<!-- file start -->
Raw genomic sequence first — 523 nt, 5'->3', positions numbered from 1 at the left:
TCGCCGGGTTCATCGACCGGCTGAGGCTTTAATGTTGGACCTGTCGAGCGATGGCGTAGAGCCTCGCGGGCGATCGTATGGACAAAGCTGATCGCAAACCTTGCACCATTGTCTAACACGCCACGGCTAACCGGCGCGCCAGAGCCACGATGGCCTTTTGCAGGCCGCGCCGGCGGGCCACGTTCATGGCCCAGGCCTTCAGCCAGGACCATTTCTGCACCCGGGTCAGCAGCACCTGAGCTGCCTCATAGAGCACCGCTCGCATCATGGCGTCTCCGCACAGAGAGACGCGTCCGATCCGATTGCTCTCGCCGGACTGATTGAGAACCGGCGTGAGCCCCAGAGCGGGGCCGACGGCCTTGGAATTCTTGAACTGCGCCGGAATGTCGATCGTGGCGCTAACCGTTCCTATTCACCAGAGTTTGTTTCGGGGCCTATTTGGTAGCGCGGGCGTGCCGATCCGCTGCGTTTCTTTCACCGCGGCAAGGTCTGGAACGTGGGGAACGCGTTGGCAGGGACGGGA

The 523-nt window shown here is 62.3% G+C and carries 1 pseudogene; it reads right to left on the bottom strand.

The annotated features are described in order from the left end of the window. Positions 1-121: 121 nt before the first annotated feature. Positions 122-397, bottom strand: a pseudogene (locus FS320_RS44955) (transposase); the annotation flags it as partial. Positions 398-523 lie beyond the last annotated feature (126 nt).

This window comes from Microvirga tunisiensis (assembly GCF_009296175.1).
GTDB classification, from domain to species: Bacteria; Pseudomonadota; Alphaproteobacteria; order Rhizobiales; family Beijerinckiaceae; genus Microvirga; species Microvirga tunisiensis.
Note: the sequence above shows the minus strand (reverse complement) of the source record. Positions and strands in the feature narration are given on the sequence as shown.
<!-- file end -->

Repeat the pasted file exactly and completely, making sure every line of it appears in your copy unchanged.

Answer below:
Raw genomic sequence first — 523 nt, 5'->3', positions numbered from 1 at the left:
TCGCCGGGTTCATCGACCGGCTGAGGCTTTAATGTTGGACCTGTCGAGCGATGGCGTAGAGCCTCGCGGGCGATCGTATGGACAAAGCTGATCGCAAACCTTGCACCATTGTCTAACACGCCACGGCTAACCGGCGCGCCAGAGCCACGATGGCCTTTTGCAGGCCGCGCCGGCGGGCCACGTTCATGGCCCAGGCCTTCAGCCAGGACCATTTCTGCACCCGGGTCAGCAGCACCTGAGCTGCCTCATAGAGCACCGCTCGCATCATGGCGTCTCCGCACAGAGAGACGCGTCCGATCCGATTGCTCTCGCCGGACTGATTGAGAACCGGCGTGAGCCCCAGAGCGGGGCCGACGGCCTTGGAATTCTTGAACTGCGCCGGAATGTCGATCGTGGCGCTAACCGTTCCTATTCACCAGAGTTTGTTTCGGGGCCTATTTGGTAGCGCGGGCGTGCCGATCCGCTGCGTTTCTTTCACCGCGGCAAGGTCTGGAACGTGGGGAACGCGTTGGCAGGGACGGGA

The 523-nt window shown here is 62.3% G+C and carries 1 pseudogene; it reads right to left on the bottom strand.

The annotated features are described in order from the left end of the window. Positions 1-121: 121 nt before the first annotated feature. Positions 122-397, bottom strand: a pseudogene (locus FS320_RS44955) (transposase); the annotation flags it as partial. Positions 398-523 lie beyond the last annotated feature (126 nt).

This window comes from Microvirga tunisiensis (assembly GCF_009296175.1).
GTDB classification, from domain to species: Bacteria; Pseudomonadota; Alphaproteobacteria; order Rhizobiales; family Beijerinckiaceae; genus Microvirga; species Microvirga tunisiensis.
Note: the sequence above shows the minus strand (reverse complement) of the source record. Positions and strands in the feature narration are given on the sequence as shown.